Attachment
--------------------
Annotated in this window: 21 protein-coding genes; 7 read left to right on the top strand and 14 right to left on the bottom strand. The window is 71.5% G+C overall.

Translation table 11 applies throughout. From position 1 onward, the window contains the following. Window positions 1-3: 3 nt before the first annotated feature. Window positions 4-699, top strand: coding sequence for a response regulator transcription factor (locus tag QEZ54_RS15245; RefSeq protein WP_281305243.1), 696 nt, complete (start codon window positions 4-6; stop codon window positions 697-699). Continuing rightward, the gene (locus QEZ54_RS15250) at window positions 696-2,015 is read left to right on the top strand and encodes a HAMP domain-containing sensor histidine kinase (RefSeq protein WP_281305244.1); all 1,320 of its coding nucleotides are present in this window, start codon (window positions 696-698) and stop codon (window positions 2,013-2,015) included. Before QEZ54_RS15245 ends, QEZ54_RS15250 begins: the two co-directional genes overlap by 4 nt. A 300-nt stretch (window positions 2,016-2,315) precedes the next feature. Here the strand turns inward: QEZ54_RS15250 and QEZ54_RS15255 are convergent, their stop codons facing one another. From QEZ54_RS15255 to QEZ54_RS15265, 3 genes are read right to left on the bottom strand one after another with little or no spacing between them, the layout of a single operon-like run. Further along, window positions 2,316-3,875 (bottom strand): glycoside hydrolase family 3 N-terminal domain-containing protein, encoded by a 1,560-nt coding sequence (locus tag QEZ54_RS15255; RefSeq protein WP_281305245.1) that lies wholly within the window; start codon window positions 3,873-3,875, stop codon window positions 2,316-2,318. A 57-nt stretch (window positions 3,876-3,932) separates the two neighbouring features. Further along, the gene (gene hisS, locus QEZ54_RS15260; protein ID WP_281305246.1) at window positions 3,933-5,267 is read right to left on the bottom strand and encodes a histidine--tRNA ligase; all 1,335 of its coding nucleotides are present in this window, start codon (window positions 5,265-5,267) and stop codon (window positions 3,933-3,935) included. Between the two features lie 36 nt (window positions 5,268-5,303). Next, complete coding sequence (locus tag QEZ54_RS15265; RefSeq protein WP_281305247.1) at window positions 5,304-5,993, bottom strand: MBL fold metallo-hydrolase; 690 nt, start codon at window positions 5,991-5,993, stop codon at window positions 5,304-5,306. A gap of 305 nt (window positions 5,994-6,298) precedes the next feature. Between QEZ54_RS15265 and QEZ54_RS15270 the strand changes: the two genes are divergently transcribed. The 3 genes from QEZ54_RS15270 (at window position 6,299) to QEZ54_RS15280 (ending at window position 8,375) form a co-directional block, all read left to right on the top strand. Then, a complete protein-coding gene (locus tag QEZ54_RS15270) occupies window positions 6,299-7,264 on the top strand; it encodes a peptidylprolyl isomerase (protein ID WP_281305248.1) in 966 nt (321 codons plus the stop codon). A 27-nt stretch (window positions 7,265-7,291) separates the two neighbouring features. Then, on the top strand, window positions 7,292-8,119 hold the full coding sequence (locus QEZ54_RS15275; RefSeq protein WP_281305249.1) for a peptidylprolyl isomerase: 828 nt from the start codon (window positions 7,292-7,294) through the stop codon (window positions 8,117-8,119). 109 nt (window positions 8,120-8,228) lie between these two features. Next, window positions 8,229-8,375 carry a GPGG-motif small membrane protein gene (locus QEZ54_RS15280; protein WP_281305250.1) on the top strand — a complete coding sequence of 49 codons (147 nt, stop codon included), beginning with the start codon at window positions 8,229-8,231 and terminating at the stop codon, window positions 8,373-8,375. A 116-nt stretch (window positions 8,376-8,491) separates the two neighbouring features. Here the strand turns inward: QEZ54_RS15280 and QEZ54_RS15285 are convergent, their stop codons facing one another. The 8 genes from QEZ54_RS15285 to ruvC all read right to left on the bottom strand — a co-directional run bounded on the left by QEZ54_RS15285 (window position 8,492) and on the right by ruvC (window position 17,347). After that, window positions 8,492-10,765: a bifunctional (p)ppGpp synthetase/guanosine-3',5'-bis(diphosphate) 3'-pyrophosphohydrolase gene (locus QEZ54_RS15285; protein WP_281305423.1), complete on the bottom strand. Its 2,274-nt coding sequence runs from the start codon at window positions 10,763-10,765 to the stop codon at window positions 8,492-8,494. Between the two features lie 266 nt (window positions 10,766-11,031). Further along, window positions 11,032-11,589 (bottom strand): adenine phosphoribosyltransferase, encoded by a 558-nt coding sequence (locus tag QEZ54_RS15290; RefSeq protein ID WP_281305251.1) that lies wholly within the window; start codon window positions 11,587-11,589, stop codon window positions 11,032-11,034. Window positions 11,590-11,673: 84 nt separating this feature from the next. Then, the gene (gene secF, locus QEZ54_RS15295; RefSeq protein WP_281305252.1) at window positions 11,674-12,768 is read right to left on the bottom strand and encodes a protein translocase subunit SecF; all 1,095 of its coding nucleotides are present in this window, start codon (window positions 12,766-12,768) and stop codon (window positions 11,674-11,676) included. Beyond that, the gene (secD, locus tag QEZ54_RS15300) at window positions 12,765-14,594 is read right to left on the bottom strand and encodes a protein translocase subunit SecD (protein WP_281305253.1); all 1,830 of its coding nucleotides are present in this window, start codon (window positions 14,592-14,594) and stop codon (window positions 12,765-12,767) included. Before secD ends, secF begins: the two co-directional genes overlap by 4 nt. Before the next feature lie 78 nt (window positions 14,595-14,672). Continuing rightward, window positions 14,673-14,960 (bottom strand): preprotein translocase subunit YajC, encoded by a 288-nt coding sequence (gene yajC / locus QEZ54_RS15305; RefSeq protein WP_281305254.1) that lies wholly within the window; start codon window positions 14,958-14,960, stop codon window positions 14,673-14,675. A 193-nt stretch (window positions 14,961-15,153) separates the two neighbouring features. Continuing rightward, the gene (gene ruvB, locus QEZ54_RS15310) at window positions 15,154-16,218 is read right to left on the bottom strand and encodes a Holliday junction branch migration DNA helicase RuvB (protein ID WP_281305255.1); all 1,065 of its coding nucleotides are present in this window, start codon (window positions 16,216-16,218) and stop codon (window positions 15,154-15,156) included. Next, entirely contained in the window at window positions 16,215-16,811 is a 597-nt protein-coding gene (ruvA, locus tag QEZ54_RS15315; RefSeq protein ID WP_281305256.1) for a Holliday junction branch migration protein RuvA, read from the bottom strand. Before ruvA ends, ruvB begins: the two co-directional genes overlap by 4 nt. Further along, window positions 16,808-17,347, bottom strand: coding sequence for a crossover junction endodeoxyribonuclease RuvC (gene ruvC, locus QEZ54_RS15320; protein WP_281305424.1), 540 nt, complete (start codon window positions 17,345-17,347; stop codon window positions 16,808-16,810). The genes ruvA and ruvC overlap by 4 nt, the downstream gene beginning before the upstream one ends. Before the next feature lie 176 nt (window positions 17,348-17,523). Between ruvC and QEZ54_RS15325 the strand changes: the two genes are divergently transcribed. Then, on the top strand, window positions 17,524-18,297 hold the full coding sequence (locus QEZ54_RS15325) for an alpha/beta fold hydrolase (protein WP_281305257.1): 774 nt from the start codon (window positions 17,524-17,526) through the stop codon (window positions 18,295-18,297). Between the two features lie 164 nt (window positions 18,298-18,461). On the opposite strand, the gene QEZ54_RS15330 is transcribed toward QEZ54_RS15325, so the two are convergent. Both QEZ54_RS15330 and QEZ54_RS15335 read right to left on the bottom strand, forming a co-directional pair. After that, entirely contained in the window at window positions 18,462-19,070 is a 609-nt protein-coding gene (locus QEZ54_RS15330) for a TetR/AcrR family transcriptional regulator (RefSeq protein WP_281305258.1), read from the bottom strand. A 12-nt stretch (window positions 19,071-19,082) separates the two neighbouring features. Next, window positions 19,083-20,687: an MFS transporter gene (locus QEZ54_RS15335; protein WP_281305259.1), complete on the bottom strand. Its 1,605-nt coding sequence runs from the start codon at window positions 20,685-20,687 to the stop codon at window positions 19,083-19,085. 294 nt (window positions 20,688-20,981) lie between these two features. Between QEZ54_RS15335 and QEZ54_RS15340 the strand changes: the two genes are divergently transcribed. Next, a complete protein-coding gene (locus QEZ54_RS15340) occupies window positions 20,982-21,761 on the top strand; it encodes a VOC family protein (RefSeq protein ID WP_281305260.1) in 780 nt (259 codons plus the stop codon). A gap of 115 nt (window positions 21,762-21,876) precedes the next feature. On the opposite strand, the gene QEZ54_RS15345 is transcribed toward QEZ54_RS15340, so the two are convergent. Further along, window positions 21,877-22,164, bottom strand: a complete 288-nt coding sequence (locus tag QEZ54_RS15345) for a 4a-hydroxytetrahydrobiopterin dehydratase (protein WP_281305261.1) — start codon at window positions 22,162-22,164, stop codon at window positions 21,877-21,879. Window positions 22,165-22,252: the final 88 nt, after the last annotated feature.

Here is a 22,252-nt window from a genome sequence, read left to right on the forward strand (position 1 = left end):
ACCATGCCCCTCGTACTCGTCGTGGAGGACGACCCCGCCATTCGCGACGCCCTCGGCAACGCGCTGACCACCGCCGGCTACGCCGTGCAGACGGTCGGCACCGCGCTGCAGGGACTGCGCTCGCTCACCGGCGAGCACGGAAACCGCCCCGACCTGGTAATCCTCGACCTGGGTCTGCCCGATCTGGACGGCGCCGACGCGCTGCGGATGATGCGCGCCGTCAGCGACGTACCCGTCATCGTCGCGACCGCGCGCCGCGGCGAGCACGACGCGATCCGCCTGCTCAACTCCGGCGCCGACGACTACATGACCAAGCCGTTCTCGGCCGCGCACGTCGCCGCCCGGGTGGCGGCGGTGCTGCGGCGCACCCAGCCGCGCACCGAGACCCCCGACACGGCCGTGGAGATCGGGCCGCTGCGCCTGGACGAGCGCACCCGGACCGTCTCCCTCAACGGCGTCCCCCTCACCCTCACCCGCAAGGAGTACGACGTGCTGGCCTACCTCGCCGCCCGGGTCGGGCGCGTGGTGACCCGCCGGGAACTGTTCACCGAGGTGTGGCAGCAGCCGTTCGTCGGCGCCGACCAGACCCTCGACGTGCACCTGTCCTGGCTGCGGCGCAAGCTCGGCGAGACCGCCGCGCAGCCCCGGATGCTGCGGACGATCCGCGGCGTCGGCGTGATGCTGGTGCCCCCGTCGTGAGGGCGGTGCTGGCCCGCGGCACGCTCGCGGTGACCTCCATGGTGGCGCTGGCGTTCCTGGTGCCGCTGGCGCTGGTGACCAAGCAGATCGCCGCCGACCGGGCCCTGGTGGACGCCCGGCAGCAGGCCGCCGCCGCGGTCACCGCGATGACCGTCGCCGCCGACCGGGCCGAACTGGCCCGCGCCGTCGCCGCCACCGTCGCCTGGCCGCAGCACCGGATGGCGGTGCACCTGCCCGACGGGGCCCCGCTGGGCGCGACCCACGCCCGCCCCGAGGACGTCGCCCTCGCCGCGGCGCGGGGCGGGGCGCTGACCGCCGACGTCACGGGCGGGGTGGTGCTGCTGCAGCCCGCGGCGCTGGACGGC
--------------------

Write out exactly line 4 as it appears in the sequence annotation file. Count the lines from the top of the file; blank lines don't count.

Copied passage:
ACCATGCCCCTCGTACTCGTCGTGGAGGACGACCCCGCCATTCGCGACGCCCTCGGCAACGCGCTGACCACCGCCGGCTACGCCGTGCAGACGGTCGGCACCGCGCTGCAGGGACTGCGCTCGCTCACCGGCGAGCACGGAAACCGCCCCGACCTGGTAATCCTCGACCTGGGTCTGCCCGATCTGGACGGCGCCGACGCGCTGCGGATGATGCGCGCCGTCAGCGACGTACCCGTCATCGTCGCGACCGCGCGCCGCGGCGAGCACGACGCGATCCGCCTGCTCAACTCCGGCGCCGACGACTACATGACCAAGCCGTTCTCGGCCGCGCACGTCGCCGCCCGGGTGGCGGCGGTGCTGCGGCGCACCCAGCCGCGCACCGAGACCCCCGACACGGCCGTGGAGATCGGGCCGCTGCGCCTGGACGAGCGCACCCGGACCGTCTCCCTCAACGGCGTCCCCCTCACCCTCACCCGCAAGGAGTACGACGTGCTGGCCTACCTCGCCGCCCGGGTCGGGCGCGTGGTGACCCGCCGGGAACTGTTCACCGAGGTGTGGCAGCAGCCGTTCGTCGGCGCCGACCAGACCCTCGACGTGCACCTGTCCTGGCTGCGGCGCAAGCTCGGCGAGACCGCCGCGCAGCCCCGGATGCTGCGGACGATCCGCGGCGTCGGCGTGATGCTGGTGCCCCCGTCGTGAGGGCGGTGCTGGCCCGCGGCACGCTCGCGGTGACCTCCATGGTGGCGCTGGCGTTCCTGGTGCCGCTGGCGCTGGTGACCAAGCAGATCGCCGCCGACCGGGCCCTGGTGGACGCCCGGCAGCAGGCCGCCGCCGCGGTCACCGCGATGACCGTCGCCGCCGACCGGGCCGAACTGGCCCGCGCCGTCGCCGCCACCGTCGCCTGGCCGCAGCACCGGATGGCGGTGCACCTGCCCGACGGGGCCCCGCTGGGCGCGACCCACGCCCGCCCCGAGGACGTCGCCCTCGCCGCGGCGCGGGGCGGGGCGCTGACCGCCGACGTCACGGGCGGGGTGGTGCTGCTGCAGCCCGCGGCGCTGGACGGC